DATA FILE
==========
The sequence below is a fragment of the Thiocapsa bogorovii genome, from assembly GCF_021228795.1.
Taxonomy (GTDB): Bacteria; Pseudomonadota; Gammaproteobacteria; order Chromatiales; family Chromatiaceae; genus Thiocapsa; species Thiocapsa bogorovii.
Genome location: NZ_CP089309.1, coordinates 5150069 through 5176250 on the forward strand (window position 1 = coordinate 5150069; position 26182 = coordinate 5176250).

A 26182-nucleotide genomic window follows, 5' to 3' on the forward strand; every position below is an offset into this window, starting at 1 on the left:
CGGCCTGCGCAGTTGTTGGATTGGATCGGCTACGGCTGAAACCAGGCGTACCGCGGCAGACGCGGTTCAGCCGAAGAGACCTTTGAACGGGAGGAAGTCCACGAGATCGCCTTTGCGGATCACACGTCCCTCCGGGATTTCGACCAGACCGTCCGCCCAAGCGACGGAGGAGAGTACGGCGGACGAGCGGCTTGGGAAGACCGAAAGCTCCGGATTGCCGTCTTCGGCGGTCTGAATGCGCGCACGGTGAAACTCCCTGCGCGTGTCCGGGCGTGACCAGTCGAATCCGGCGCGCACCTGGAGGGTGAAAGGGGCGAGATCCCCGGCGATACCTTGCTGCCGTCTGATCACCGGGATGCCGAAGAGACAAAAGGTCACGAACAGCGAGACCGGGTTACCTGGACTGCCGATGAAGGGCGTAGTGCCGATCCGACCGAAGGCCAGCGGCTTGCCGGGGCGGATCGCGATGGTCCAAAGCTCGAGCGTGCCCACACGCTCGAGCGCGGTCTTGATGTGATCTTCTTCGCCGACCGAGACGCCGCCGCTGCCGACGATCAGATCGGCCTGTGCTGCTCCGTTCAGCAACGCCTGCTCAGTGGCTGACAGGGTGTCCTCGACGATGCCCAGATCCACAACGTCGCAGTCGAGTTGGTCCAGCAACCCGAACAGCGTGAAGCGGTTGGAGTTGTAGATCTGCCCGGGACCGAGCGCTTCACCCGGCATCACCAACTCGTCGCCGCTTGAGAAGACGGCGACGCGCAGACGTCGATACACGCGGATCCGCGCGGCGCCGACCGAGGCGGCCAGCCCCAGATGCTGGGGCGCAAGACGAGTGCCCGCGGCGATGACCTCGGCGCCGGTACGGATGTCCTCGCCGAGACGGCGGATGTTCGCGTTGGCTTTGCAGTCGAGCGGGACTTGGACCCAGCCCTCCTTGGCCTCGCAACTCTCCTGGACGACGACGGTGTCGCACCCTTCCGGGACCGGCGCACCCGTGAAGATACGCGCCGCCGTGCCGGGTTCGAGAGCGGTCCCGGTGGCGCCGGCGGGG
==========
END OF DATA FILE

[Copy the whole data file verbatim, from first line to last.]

The sequence below is a fragment of the Thiocapsa bogorovii genome, from assembly GCF_021228795.1.
Taxonomy (GTDB): Bacteria; Pseudomonadota; Gammaproteobacteria; order Chromatiales; family Chromatiaceae; genus Thiocapsa; species Thiocapsa bogorovii.
Genome location: NZ_CP089309.1, coordinates 5150069 through 5176250 on the forward strand (window position 1 = coordinate 5150069; position 26182 = coordinate 5176250).

A 26182-nucleotide genomic window follows, 5' to 3' on the forward strand; every position below is an offset into this window, starting at 1 on the left:
CGGCCTGCGCAGTTGTTGGATTGGATCGGCTACGGCTGAAACCAGGCGTACCGCGGCAGACGCGGTTCAGCCGAAGAGACCTTTGAACGGGAGGAAGTCCACGAGATCGCCTTTGCGGATCACACGTCCCTCCGGGATTTCGACCAGACCGTCCGCCCAAGCGACGGAGGAGAGTACGGCGGACGAGCGGCTTGGGAAGACCGAAAGCTCCGGATTGCCGTCTTCGGCGGTCTGAATGCGCGCACGGTGAAACTCCCTGCGCGTGTCCGGGCGTGACCAGTCGAATCCGGCGCGCACCTGGAGGGTGAAAGGGGCGAGATCCCCGGCGATACCTTGCTGCCGTCTGATCACCGGGATGCCGAAGAGACAAAAGGTCACGAACAGCGAGACCGGGTTACCTGGACTGCCGATGAAGGGCGTAGTGCCGATCCGACCGAAGGCCAGCGGCTTGCCGGGGCGGATCGCGATGGTCCAAAGCTCGAGCGTGCCCACACGCTCGAGCGCGGTCTTGATGTGATCTTCTTCGCCGACCGAGACGCCGCCGCTGCCGACGATCAGATCGGCCTGTGCTGCTCCGTTCAGCAACGCCTGCTCAGTGGCTGACAGGGTGTCCTCGACGATGCCCAGATCCACAACGTCGCAGTCGAGTTGGTCCAGCAACCCGAACAGCGTGAAGCGGTTGGAGTTGTAGATCTGCCCGGGACCGAGCGCTTCACCCGGCATCACCAACTCGTCGCCGCTTGAGAAGACGGCGACGCGCAGACGTCGATACACGCGGATCCGCGCGGCGCCGACCGAGGCGGCCAGCCCCAGATGCTGGGGCGCAAGACGAGTGCCCGCGGCGATGACCTCGGCGCCGGTACGGATGTCCTCGCCGAGACGGCGGATGTTCGCGTTGGCTTTGCAGTCGAGCGGGACTTGGACCCAGCCCTCCTTGGCCTCGCAACTCTCCTGGACGACGACGGTGTCGCACCCTTCCGGGACCGGCGCACCCGTGAAGATACGCGCCGCCGTGCCGGGTTCGAGAGCGGTCCCGGTGGCGCCGGCGGGG